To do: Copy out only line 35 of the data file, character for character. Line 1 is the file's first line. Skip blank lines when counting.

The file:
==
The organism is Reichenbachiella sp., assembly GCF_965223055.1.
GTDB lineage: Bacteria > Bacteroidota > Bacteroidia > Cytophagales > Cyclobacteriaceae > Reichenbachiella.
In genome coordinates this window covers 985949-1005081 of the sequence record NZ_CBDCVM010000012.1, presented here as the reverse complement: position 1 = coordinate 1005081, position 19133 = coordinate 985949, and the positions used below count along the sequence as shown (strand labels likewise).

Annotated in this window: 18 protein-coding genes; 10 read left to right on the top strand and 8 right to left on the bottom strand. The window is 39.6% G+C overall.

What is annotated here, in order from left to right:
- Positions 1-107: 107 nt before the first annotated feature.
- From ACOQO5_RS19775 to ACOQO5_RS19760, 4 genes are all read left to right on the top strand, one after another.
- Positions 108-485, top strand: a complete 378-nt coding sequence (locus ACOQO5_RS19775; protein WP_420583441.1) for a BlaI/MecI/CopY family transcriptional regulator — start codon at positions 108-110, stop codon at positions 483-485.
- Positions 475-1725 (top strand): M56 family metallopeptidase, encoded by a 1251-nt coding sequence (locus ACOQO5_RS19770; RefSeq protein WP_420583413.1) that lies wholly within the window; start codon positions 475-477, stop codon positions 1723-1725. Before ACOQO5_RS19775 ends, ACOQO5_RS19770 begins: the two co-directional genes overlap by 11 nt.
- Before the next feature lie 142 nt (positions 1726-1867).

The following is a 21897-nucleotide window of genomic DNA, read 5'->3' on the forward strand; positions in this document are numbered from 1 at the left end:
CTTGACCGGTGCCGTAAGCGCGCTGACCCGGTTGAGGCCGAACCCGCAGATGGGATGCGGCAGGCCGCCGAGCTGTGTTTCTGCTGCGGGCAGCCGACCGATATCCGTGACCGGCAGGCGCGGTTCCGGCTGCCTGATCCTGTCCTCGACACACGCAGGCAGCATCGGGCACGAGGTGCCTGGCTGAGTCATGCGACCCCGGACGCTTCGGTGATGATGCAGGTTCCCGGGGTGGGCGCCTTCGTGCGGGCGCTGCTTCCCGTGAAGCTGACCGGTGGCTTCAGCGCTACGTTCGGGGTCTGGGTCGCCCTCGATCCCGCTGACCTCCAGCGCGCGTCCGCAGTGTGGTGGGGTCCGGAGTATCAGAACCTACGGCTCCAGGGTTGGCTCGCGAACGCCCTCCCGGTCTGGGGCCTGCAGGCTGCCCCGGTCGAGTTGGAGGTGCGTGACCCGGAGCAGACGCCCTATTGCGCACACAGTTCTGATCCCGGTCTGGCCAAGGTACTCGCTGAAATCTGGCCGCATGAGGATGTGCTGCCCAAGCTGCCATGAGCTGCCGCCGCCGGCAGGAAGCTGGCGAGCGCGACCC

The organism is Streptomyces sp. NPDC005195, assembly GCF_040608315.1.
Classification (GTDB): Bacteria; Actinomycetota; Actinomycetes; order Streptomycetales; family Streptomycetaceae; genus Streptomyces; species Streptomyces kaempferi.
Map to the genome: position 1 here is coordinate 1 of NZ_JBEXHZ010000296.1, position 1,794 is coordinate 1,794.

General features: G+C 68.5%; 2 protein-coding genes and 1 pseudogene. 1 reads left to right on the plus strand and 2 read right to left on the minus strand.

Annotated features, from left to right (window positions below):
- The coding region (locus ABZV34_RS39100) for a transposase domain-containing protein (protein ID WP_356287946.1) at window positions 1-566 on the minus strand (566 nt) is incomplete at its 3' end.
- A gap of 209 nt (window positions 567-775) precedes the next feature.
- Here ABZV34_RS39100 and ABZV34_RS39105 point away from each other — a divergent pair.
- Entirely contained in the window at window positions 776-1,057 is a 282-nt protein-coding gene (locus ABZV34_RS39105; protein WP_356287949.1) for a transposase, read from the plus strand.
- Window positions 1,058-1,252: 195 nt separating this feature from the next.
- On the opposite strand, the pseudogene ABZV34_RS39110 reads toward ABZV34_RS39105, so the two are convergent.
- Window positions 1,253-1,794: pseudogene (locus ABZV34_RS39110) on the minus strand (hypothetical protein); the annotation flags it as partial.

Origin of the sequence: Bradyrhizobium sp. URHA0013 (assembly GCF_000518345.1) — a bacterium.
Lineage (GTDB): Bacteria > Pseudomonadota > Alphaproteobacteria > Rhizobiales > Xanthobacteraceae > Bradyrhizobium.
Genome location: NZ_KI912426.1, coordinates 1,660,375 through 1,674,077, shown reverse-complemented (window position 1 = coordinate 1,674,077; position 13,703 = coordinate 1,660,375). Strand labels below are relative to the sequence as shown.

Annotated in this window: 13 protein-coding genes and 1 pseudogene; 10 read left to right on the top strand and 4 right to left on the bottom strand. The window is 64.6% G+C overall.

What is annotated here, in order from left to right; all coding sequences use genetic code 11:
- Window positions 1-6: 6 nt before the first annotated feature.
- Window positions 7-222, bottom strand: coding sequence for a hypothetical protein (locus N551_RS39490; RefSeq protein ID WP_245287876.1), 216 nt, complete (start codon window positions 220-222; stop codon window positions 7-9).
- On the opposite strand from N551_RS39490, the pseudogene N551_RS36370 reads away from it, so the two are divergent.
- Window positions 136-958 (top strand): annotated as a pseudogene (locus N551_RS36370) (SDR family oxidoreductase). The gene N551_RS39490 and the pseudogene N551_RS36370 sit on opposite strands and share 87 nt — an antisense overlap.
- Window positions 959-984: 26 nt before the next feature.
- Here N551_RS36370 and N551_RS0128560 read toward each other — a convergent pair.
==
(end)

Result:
- Here N551_RS36370 and N551_RS0128560 read toward each other — a convergent pair.